Testing BookInfo app with Circuit Breaker based policy
The third and last test in the Service Mesh, is using a Circuit Breaker based pattern. It further protects our microservices in case of certain conditions occur, such as preventing that an unexpected number of requests overflow and affect the microservices in the service mesh.
We might decide to throttle or simply reject new incoming requests when a number of current incoming http requests reaches certain threshold.
For demonstration purposes, we are going to set rules to allow a maximum of 1 request at a time. If more than 1 request comes in, we will prevent it from entering the mesh.
Welcome to the Cloud Native App Dev Series. We built and constantly maintain this space to help others get up to speed with Cloud Native App Dev technologies and discover the power of Autonomous Cloud Services.
Containers 101: Learn how to containerise and ship your applications to Kubernetes using Docker
Kubernetes 101: Get familiar with Kubernetes architecture and components.
*Special thanks to Cameron Senese for being a great mentor and a Cloud warrior, helping us demystify the exciting world of Kubernetes and Microservices… As we keep demystifying technologies and patterns, we are going to keep adding interesting topics, so you better stay tuned!
In this Lab, we will show how to manage a more complex Microservices-based application based on an E-Commerce Socks-shop App (also see here). Similarly, as with the Simpler Cheeses App, we are going to use Weave Scope to gather real-time insight into this more complex application.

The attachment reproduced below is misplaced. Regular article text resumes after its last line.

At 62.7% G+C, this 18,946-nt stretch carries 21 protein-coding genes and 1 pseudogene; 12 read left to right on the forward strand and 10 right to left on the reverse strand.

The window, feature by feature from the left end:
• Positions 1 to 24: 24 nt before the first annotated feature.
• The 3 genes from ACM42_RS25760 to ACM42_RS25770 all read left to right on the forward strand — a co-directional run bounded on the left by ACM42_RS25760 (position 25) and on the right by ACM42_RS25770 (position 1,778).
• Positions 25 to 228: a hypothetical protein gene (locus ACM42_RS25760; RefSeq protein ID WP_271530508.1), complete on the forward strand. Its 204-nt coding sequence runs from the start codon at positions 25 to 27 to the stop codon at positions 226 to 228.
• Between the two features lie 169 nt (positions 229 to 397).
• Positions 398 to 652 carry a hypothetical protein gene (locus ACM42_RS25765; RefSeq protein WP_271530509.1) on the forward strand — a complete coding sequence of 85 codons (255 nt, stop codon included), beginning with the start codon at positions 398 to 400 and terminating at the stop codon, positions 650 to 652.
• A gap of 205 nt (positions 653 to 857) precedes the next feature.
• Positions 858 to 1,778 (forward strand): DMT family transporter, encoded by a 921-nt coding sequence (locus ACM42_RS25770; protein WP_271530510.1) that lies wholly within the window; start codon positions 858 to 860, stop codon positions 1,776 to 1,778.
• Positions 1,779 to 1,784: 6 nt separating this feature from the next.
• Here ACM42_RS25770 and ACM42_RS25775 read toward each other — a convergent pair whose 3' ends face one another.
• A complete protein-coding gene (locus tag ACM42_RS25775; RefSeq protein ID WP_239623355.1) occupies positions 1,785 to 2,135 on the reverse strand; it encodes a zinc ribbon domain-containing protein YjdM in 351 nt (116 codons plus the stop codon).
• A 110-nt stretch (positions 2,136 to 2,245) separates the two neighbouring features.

This is an e-commerce application that sells socks on web. However, we chose this application because it is not any different to any modern Application. That is, it is based on multiple microservices, where each one use different technologies as programming languages/frameworks, as well as persistent back stores or databases.
In this Lab, we will show how to deploy microservices-based Applications into Kubernetes cluster. Then we are going to use an Open Source framework called Weave Scope, to gather in real-time runtime insight into it. We will finish by learning a few tricks to easily manage your microservices.
The Application that we are going to deploy is based on “Cheeses“. It is made of 3 microservices (3 types of cheeses) that when invoked via an API, they simply return their own name (i.e. cheddar, stilton, or wensleydale).
In this blog, you will get familiar with the Kubernetes Cluster UI Dashboard and with the various components that are pre-deployed in your sandbox environment.
Kubernetes Dashboard UI is a web-based interface that lets you visually see all the different components of the Kubernetes cluster, as well as to deploy and manage Applications via Containers running on Pods. It also provides ability to overview the health of the various components and troubleshoot your various components specifications.
The Kubernetes Dashboard UI comes with a vertical menu. Let’s review the main sections in this menu:
This Kubernetes workshop aims to get you familiar, via experimentation, across the various components that make up the important aspects of Kubernetes, as a platform to host and manage the life-cycle of Microservices.
Kubernetes is an open-source platform for automating deployment, scaling, and operations of application containers across clusters of hosts, providing container-centric infrastructure
Kubernetes provides a container-centric management environnement. It orchestrates computing, networking, and storage infrastructure on behalf of user workloads. This provides much of the simplicity of Platform as a Service (PaaS) with the flexibility of Infrastructure as a Service (IaaS), and enables portability across infrastructure providers.